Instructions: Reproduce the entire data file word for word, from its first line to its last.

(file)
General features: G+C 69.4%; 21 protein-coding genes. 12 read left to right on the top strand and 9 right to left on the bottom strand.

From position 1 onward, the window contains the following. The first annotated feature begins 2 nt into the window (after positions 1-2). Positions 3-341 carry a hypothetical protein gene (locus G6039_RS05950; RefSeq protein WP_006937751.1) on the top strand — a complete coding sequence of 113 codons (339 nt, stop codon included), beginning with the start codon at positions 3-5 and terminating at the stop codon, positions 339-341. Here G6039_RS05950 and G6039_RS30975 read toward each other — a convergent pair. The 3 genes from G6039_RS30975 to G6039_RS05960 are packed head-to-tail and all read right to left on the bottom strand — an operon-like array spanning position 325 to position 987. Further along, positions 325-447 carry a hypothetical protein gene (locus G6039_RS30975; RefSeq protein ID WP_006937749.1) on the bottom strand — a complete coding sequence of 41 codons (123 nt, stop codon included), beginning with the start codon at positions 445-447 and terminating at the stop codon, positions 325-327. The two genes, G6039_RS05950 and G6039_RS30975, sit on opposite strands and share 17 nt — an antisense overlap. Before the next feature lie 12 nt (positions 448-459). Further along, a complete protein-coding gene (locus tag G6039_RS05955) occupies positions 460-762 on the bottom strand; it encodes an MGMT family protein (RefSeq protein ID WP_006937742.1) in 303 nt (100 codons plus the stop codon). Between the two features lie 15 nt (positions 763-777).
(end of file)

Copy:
General features: G+C 69.4%; 21 protein-coding genes. 12 read left to right on the top strand and 9 right to left on the bottom strand.

From position 1 onward, the window contains the following. The first annotated feature begins 2 nt into the window (after positions 1-2). Positions 3-341 carry a hypothetical protein gene (locus G6039_RS05950; RefSeq protein WP_006937751.1) on the top strand — a complete coding sequence of 113 codons (339 nt, stop codon included), beginning with the start codon at positions 3-5 and terminating at the stop codon, positions 339-341. Here G6039_RS05950 and G6039_RS30975 read toward each other — a convergent pair. The 3 genes from G6039_RS30975 to G6039_RS05960 are packed head-to-tail and all read right to left on the bottom strand — an operon-like array spanning position 325 to position 987. Further along, positions 325-447 carry a hypothetical protein gene (locus G6039_RS30975; RefSeq protein ID WP_006937749.1) on the bottom strand — a complete coding sequence of 41 codons (123 nt, stop codon included), beginning with the start codon at positions 445-447 and terminating at the stop codon, positions 325-327. The two genes, G6039_RS05950 and G6039_RS30975, sit on opposite strands and share 17 nt — an antisense overlap. Before the next feature lie 12 nt (positions 448-459). Further along, a complete protein-coding gene (locus tag G6039_RS05955) occupies positions 460-762 on the bottom strand; it encodes an MGMT family protein (RefSeq protein ID WP_006937742.1) in 303 nt (100 codons plus the stop codon). Between the two features lie 15 nt (positions 763-777).